Identity Theft Case Underscores IT Security Flaw in Financial Services Sector

Security expert offers perspective on largest credit information theft case in history

On November 25, federal investigators arrested a former employee of financial software provider Teledata Communications Inc. for allegedly stealing the credit files of 30,000 people. The scam, which is believed to be the largest of its kind, raises concerns about the security of information systems in the financial services sector.

Using inside access to the computer systems of three major credit bureaus—Experian, Equifax and TransUnion LLC—Philip Cummings, 33, was able to download credit information, which he sold to individuals who used it to buy merchandise, order credit cards, and take money out of bank accounts. Currently, losses are estimated at about $2.7 million, a figure that is expected to rise as the credit information continues to circulate.

From a technology standpoint, the security breach occurred because Cummings was able to use his position in help desk support to gain access to the passwords of Teledata’s clients, which in turn allowed him to tap in to the computer systems of the aforementioned credit bureaus.

For companies that have, or are considering, a working relationship with a financial services firm, the scheme raises the question: How secure are information systems in the financial services sector?

Pretty secure, according to Leo Cole, director of security market management for IBM Tivoli. “In general, security practices in the financial sector are among the best in the commercial market."

However, he notes, security holes do exist, and companies need to be careful not to assume that because information security is strictly regulated in the financial services community, they needn’t be as thorough in their evaluation of potential partners as they would typically be in other industries. “[Companies] need to be diligent about understanding their service providers' practices for security and privacy and take those practices into account when selecting a provider.”

Currently national and international regulations govern security in the financial services sector. So far, though, no charges have been brought against any of the companies involved in the Teledata case, which may signal stronger regulations to come.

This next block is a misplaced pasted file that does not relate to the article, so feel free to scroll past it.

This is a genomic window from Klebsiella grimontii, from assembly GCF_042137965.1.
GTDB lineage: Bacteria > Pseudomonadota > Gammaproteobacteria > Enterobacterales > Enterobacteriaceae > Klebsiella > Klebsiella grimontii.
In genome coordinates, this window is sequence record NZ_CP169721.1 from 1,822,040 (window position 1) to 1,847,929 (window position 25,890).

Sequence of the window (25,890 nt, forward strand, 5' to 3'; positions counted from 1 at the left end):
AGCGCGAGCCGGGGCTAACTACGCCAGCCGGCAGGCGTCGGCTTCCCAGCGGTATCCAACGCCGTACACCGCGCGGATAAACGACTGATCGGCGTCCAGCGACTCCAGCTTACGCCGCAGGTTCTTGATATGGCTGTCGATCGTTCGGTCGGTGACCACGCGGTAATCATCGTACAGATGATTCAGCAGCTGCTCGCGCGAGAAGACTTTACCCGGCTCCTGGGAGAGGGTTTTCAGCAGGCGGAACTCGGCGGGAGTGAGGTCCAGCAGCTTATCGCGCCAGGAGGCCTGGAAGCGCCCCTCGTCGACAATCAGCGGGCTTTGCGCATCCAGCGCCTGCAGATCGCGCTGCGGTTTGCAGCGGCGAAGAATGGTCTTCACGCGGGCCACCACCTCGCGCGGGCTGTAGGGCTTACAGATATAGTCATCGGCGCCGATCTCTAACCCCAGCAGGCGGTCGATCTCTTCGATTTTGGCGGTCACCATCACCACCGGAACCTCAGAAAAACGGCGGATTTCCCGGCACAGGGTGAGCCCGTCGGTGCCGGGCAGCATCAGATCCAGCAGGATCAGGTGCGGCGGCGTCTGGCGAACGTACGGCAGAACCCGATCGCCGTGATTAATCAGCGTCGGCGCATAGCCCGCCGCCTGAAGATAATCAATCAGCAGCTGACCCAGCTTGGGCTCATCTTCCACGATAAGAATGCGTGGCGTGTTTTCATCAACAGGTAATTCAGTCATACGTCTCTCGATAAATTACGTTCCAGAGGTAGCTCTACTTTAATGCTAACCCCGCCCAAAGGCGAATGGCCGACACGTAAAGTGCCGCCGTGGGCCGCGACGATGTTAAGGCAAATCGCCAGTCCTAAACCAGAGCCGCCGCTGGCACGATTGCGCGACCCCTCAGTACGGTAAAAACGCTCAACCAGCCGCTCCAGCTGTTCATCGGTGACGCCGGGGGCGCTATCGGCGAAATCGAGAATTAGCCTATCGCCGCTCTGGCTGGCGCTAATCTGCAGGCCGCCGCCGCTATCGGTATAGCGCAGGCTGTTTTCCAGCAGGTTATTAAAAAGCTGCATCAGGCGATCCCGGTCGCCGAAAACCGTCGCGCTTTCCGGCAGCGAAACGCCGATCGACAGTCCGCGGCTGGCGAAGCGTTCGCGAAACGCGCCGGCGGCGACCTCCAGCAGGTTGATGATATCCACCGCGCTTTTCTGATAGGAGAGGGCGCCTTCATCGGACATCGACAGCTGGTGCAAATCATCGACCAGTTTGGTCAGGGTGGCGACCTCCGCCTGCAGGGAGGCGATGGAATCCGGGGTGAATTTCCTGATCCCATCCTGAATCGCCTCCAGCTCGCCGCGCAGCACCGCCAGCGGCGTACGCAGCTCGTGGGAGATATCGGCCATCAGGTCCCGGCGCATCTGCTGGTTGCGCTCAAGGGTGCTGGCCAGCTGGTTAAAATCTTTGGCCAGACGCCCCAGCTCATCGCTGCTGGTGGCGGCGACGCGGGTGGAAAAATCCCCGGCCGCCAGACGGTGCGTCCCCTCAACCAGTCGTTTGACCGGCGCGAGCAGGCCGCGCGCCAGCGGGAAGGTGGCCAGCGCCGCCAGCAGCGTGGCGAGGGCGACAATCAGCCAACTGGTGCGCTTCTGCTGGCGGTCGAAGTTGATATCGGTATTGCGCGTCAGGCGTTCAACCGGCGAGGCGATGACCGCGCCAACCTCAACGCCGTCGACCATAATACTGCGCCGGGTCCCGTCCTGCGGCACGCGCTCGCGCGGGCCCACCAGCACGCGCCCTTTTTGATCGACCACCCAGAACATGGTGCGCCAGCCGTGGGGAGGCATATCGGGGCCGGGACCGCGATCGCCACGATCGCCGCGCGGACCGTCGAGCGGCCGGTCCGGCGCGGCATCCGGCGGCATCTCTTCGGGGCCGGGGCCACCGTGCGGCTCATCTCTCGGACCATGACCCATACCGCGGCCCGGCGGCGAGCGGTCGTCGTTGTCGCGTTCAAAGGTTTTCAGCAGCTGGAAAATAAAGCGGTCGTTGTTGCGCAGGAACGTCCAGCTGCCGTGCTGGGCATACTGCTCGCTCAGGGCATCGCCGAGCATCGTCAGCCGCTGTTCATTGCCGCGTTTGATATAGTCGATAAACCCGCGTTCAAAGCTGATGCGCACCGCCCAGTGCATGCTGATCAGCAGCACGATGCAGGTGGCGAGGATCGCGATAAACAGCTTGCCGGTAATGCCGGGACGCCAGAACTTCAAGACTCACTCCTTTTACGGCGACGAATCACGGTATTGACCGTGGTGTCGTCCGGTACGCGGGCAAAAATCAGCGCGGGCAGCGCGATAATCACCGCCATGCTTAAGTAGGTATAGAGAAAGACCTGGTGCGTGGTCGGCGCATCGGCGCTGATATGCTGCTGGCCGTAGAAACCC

Ultimately, though, Cole feels it is the demands of customers –--not new regulations—that will ensure the security of financial data going forward. “Just as important as regulatory pressures, the financial sector is held to high security and trust standards by their customers.”

Currently financial institutions are required to undergo a formal security audit as part of their annual financial audit. However, given the insider nature of the Teledata incident, existing security audit procedures were unable to prevent the theft. Cole suggests additional auditing may be required by companies operating in the financial services community to limit insider threats in the future. “The most effective way to prevent insider misconduct is to audit employees' security-sensitive actions and review the audit records frequently to detect suspicious activity.”

Still, Cole believes security in the financial services sector is strong, comparatively speaking. “Security practices tend to be stronger in the financial sector than most other sectors due to the high trust requirement of their customers. Stronger regulations would not necessarily improve the security of financial organizations more effectively, for example, than customer requirements and market competition.”

For the enterprise considering a working relationship with a financial organization, Cole recommends enlisting the help of a knowledgeable professional services firm to help with best practices, if the enterprise is unsure of the financial services provider’s level of information security.

About the Author

Matt Migliore is regular contributor to He focuses particularly on Microsoft .NET and other Web services technologies. Matt was the editor of several technology-related Web publications and electronic newsletters, including Web Services Report, ASP insights and MIDRANGE Systems.